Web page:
Review: Cartel Tycoon
For better or for worse – probably worse – the late 80s into the early 90s were a real time that actually happened. Some of us lived through them. And there was a time, perhaps not so long ago in memory, when there was a real sense of a sun-drenched lush paradise ruled over by drug lords and corrupt police officers in South America.
I say this in no way to make mockery or make light of the very real period in history or the people who had to live with the worst excesses of drug cartels in this region, but to paint the very simple picture that Cartel Tycoon is meant to evoke precisely that mental image. It is a game that is set in a very specific time and place, where “Colombian drug lord” would immediately bring out the mental image of a slightly heavyset man with a moustache, greying hair, a colorful shirt, and either a scowl or a smirk depending on the situation.
Cartel Tycoon is a game about conjuring a memory of a time and place as well as placing you in the role of someone who is, explicitly, the bad guy. Does that make for a fun game when it releases on July 26th on Steam from tinyBuild and Moon Moose? Or does it get lost in its ideals and wind up gunned down by its supposed allies?
That metaphor got away from me a little, but you catch the intent, hopefully.
Las Historisa de Hombres Malos
Unlike a lot of games in its style, Cartel Tycoon actually does have a story. In fact, it has three, ordered by difficulty. The tutorial is the easiest mission, but rather than simply tossing you in with a generic cast lineup, it starts you taking control of Mauricio Romero, a college student plucked from his studies by his father to take control of Hijos de la Candilega with the guidance of his uncle, Salvador Romero.
On some level, the story in the tutorial is a little light; for all that there’s the vague implication that Mauricio has to pull his weight, you never really get the sense that he’s actually in danger from his father. At the same time, the tutorial goes through all the paces it needs to invest you with the sense of a world that’s lived in and filled with characters, both positive and negative.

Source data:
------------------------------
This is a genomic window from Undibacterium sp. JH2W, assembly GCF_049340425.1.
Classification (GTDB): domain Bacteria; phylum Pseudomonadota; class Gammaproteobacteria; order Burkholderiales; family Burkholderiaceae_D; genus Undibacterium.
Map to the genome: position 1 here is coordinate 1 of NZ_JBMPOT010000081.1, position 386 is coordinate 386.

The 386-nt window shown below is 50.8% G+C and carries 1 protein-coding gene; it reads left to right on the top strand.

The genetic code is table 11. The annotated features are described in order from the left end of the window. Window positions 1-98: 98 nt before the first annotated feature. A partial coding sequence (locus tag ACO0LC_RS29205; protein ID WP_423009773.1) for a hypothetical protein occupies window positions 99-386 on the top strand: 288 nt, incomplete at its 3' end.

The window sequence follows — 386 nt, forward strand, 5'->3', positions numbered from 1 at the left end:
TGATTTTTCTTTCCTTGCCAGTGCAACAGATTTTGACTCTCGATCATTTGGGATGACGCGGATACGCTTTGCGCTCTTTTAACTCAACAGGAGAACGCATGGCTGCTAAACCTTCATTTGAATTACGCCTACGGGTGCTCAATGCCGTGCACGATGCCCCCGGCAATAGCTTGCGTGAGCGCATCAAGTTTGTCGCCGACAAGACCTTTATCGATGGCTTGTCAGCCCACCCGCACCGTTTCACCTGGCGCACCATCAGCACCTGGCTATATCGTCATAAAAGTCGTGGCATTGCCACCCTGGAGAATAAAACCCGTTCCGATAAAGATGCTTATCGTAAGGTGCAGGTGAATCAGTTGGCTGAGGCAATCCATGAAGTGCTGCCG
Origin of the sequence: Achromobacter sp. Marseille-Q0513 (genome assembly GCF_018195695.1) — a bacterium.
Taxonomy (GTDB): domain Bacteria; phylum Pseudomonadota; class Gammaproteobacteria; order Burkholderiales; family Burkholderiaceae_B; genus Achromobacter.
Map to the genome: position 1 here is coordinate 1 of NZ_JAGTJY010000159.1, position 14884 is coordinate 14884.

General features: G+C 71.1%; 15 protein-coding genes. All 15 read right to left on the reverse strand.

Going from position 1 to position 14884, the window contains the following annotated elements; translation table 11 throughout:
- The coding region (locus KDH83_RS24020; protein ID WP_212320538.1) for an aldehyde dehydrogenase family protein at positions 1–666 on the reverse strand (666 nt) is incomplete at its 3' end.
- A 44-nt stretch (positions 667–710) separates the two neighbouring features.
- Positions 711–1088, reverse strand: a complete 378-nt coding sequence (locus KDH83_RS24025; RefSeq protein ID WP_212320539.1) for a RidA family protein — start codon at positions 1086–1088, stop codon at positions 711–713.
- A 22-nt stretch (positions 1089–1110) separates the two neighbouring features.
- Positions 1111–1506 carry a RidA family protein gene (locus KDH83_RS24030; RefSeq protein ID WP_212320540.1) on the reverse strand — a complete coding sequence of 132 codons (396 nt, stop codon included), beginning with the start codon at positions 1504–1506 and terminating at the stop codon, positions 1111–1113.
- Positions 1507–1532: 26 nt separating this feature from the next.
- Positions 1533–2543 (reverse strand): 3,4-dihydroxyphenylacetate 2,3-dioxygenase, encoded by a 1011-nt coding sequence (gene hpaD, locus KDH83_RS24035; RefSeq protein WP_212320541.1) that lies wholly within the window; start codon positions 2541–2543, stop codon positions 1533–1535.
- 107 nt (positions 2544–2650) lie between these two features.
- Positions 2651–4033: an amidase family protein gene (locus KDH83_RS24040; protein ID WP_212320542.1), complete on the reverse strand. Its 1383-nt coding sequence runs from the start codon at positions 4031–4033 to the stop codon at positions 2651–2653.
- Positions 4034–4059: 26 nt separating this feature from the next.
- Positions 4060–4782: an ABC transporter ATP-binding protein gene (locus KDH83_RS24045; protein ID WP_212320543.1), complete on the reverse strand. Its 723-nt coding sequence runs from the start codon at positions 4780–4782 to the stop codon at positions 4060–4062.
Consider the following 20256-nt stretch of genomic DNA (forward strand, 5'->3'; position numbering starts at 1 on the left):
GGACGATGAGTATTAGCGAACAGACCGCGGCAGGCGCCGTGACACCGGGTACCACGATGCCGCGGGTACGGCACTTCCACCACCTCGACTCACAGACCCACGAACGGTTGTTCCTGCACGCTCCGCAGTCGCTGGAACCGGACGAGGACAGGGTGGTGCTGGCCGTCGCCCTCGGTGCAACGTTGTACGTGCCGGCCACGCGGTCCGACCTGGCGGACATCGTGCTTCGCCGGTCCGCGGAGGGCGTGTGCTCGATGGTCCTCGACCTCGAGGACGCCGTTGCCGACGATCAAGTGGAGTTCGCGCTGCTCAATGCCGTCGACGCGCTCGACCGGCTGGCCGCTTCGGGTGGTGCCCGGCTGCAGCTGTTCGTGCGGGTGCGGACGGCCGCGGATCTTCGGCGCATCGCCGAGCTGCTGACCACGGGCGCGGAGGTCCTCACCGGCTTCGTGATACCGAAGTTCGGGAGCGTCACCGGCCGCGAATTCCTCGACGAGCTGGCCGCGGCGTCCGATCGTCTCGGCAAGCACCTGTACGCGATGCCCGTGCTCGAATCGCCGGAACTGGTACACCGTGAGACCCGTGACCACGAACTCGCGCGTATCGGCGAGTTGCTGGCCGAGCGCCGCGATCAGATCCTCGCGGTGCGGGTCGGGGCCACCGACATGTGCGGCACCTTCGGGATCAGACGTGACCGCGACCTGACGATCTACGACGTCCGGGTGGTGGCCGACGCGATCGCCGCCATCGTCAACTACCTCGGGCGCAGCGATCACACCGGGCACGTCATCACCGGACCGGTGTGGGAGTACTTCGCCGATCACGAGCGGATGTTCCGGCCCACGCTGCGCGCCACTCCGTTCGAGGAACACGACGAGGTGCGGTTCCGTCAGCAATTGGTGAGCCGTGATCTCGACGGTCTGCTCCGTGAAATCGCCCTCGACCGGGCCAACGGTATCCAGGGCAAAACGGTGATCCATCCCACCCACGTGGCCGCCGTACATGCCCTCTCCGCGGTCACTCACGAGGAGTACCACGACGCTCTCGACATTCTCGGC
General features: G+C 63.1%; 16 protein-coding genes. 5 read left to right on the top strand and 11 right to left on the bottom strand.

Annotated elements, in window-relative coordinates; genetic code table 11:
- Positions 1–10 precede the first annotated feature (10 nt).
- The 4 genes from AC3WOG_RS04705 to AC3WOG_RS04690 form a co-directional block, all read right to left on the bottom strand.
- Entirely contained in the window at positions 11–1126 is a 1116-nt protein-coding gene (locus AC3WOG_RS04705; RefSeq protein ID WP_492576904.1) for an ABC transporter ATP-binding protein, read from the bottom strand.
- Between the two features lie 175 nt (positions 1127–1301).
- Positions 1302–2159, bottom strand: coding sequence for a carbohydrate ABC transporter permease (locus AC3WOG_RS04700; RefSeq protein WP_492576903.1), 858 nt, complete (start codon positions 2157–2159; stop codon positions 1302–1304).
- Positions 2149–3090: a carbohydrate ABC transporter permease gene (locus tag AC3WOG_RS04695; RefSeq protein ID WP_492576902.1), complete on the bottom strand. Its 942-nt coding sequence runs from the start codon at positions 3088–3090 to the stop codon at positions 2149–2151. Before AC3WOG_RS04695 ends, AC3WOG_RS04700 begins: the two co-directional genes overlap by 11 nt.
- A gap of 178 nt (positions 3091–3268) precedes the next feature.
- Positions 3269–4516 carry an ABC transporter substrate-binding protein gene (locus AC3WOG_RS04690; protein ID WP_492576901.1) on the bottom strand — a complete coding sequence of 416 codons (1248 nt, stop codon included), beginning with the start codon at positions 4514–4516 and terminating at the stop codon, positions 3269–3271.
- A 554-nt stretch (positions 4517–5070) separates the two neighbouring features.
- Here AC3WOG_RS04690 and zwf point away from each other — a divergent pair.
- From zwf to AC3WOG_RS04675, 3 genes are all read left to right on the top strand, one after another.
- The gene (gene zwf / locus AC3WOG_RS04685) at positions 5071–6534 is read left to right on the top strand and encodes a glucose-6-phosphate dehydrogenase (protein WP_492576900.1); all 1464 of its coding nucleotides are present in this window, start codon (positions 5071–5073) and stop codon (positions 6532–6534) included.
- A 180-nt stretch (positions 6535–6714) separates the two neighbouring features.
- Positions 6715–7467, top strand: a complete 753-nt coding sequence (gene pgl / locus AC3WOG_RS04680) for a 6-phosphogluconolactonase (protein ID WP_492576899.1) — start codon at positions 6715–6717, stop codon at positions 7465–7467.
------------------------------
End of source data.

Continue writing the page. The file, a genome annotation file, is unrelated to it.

This is helped by the fact that while the game certainly could have lieutenants and mayors and everything be interchangeable and blank stat blocks, instead everyone is given a personality and a memorable set of traits. Not everyone gets to have a starring role in a story (there are only three stories, after all), but every lieutenant (who is also a potential capo) gets a brief biography and list of traits to give you a sense of who they are. Every mayor has their own goals. Special buildings like prisons and military bases are watched over by distinct NPCs. While this very much is intended and built as a sandbox game with a lot of freedom to play around with, there’s a sense that the developers tried hard to enhance the sense of these people as… you know, people, not just game pieces to be moved around.
Of course, they are just game pieces to be moved around. But in this particular game, the sense that you are treating actual people without respect and like they’re just tools for your ambitions is understandable. If that provokes a disconnect of how callously you are behaving, that’s the point. You aren’t the good guy, you’re a drug dealer. You aren’t working with good people. You are self-serving and that’s the reality.